New research and a set of interactive charts and maps are launched today by the Greater Manchester Poverty Action Group (GMPAG), together with the University of Manchester, revealing the continuing extent of poverty among the city region’s poorest residents.
This new research sets out key poverty data for Greater Manchester, made available through an interactive Greater Manchester Poverty Monitor website for the first time. Alongside is a report about the views of people who have experienced poverty, conducted by volunteer Citizen Poverty researchers. Liz Richardson, Senior Lecturer in Politics at The University of Manchester discusses the findings about citizens’ perceptions, and assesses the potential for citizen-led science.
Some of the statistics uncovered by the research are depressingly familiar. One of the many alarming findings is that 9 per cent of the economically active were unemployed, 3 percentage points higher than in 2007. On average across local authorities in Greater Manchester, more than 1 in 4 children were living in poverty in 2013, including nearly 40 per cent of children in the city of Manchester.
As researchers and anti-poverty campaigners, we know that statistics sometimes mask the lived realities of what those figures mean for people experiencing them. The accompanying report was a qualitative study of 81 people living in eight of the Greater Manchester authorities. Participants were selected to include people who had experienced living in poverty. The work aims to drive the issue of poverty up the political agenda both locally and nationally. It is backed by calls from local anti-poverty campaigners for local leaders to do even more in addressing the issue.
Experience of poverty
The results built on the testimonials heard in the Greater Manchester Poverty Commission of 2012. What people had to say is, at times, harrowing to read, and illustrates how harsh the experiences of living in poverty can be:
“[Poverty is] Just about manage to pay the bills. Eating is a luxury. Not putting the heating on because can’t afford to… Not being able to afford to feed grandchildren or give them a treat.”
People explained how poverty was stigmatising: “It’s so hurting when you are poor – it affects you, your family and we suffer a lot… When you are poor, nobody likes you.”
But will any of this make a difference? What good is more data – can it help create change? One of the questions we asked in the qualitative study was ‘Do you see a role for statistics and other facts in changing poverty?’ This generated some key messages. One was about the value of supporting data in policy decisions: “Nobody is going to make changes without some facts and figures.”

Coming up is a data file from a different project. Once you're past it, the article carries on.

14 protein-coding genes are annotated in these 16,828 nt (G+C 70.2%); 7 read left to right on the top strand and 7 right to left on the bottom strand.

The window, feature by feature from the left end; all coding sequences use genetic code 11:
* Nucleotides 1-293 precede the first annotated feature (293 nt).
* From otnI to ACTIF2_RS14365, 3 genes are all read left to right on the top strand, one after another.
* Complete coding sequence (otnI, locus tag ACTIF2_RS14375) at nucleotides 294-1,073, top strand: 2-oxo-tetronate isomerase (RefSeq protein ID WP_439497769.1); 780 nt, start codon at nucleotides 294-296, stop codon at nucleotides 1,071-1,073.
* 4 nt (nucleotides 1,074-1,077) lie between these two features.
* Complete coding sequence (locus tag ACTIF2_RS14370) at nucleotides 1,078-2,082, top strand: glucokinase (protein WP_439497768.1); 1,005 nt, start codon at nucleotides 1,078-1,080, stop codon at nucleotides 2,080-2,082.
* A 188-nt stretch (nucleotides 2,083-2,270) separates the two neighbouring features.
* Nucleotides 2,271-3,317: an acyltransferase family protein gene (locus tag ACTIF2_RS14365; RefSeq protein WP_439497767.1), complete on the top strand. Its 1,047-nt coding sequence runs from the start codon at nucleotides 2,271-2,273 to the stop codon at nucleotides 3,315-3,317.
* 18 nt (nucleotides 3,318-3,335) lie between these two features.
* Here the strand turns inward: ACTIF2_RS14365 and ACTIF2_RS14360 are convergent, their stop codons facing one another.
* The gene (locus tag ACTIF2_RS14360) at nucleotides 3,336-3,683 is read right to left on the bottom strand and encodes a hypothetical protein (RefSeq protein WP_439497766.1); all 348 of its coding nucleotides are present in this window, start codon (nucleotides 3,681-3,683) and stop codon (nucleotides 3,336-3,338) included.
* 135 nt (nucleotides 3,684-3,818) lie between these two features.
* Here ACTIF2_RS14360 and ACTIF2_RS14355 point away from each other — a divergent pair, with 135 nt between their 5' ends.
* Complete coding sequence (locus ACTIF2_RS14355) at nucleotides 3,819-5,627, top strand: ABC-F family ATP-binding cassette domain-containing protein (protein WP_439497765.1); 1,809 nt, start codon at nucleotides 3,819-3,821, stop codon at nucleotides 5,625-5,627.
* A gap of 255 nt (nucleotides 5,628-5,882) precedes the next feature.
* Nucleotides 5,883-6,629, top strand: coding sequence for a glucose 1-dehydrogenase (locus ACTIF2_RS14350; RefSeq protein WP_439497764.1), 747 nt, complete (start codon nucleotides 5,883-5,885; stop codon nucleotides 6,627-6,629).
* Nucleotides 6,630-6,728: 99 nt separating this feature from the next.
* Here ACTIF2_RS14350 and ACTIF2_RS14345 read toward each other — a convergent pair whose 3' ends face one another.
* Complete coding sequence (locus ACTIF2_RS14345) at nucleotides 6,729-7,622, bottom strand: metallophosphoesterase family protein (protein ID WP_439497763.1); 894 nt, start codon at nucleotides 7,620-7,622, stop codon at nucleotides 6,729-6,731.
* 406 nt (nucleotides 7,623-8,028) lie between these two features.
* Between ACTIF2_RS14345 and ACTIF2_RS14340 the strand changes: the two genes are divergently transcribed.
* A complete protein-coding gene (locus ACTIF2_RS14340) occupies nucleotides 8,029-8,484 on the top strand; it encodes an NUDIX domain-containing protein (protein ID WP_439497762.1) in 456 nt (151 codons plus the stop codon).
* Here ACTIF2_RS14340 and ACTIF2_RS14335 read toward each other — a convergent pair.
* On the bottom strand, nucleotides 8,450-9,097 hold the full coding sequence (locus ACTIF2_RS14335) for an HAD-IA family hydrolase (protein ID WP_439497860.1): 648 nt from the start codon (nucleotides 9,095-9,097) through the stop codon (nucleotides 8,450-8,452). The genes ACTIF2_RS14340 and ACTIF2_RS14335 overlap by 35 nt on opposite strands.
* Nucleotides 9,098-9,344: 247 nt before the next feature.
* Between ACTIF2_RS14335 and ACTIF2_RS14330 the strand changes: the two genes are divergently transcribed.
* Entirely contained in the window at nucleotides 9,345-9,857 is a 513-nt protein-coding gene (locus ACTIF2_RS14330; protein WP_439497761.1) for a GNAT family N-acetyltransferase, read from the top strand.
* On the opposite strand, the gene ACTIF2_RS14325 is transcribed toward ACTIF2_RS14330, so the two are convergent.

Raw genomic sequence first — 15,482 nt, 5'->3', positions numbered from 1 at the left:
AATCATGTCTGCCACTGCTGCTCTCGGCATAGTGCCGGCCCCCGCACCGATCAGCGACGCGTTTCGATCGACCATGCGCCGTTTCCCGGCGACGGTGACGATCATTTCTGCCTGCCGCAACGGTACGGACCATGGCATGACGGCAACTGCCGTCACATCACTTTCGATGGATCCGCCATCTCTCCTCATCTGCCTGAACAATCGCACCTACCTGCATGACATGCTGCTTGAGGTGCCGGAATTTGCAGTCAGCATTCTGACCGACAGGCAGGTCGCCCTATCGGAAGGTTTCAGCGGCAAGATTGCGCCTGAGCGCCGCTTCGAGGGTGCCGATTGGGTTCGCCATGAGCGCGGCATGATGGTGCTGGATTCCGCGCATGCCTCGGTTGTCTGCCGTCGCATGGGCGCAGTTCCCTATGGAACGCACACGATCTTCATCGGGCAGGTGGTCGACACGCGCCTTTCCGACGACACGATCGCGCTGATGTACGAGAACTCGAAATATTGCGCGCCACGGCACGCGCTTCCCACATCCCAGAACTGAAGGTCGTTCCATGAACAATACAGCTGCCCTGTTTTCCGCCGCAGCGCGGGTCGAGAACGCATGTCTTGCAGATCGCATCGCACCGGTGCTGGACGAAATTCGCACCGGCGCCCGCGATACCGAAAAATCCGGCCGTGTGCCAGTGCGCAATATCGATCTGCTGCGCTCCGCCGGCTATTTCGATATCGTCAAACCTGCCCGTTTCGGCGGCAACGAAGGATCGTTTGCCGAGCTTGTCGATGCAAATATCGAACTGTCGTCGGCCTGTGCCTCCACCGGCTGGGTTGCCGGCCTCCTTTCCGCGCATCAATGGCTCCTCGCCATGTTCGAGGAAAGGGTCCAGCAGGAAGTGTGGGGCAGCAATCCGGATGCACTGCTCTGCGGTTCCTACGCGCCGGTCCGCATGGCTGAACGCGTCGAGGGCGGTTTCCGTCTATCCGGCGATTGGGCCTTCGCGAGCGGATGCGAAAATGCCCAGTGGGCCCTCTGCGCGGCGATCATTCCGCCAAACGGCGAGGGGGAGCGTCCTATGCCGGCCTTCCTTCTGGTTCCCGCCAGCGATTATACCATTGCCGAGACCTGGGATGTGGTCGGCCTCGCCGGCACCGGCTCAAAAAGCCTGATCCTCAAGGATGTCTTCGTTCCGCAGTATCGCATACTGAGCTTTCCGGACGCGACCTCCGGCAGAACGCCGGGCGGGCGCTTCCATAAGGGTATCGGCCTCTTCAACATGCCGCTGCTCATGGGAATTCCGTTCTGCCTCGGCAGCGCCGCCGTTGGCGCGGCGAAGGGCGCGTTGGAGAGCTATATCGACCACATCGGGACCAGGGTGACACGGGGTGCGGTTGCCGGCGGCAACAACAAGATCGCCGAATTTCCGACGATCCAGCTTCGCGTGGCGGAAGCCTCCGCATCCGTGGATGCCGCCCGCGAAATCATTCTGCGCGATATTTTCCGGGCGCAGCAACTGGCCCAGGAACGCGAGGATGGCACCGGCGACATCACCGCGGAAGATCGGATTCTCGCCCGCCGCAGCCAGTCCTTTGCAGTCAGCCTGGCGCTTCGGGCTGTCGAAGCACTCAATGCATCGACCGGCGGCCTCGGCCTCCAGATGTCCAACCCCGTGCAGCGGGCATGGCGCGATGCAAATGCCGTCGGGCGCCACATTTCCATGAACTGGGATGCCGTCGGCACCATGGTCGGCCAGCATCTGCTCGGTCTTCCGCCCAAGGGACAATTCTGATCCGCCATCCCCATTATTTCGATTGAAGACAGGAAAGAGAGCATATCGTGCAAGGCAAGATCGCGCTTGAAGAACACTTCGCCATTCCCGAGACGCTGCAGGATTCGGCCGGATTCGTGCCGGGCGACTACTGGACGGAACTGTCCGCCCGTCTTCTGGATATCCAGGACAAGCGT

Secondly, people’s pessimism about the prospects of change, and whether data will make a difference, serves to reinforce the need to try different and more effective ways to use evidence to convince policy-makers. Thirdly, evidence can also help mobilise public opinion to lobby for change: “If some statistics about this could be brought into the public view, it may wake people up to the reality of people’s situation.” But, as has been amply demonstrated elsewhere, there is mistrust of official statistics.
Put together, this offers a compelling case for independent research to help create change. But this research needs to be deeply connected to the statistical data, and the depth and range of individual experiences, as well as to wider campaigns for change. For these reasons, we used a radical approach to collecting the qualitative material.
A team of volunteer Citizen Poverty Researchers conducted this study. This type of research is sometimes known as Citizen Science, which is now used internationally across many different types of research. A core principle is to do things in as participatory and democratic way as possible, including conducting primary research. The University designed the questions together with GMPAG, and we co-designed the framework for analysing the data afterwards. Some researchers also helped write and edit sections of this report. We believe this approach has huge untapped potential to bring universities closer together with other partners for change-focused research. Citizen-led social science is one way to marshal the resources of academia for social good.
More broadly, some of those involved in this project are committed to the idea of evidence-based policy-making, but have been frustrated at the limits of conventional approaches. One barrier is where academic evidence is falsely opposed to expertise based on direct experience. Citizen science helps to bring in the advantages of experiential knowledge to the design of research methods, and frameworks to understand and analyse data. It also brings lay people more closely into contact with data, to give people a bigger range of tools with which to make sense of issues in the world. It not only democratises social science, but also incorporates science more closely into democratic dialogue about policy decisions.
A focus on robust data does not need to be lost when citizens are brought into science. Neither is science the preserve of professionals; as academics we have a responsibility to share our methods with others. Citizen science is one of the new forms of discovery in the social sciences that could help policy makers to facilitate progressive policy outcomes.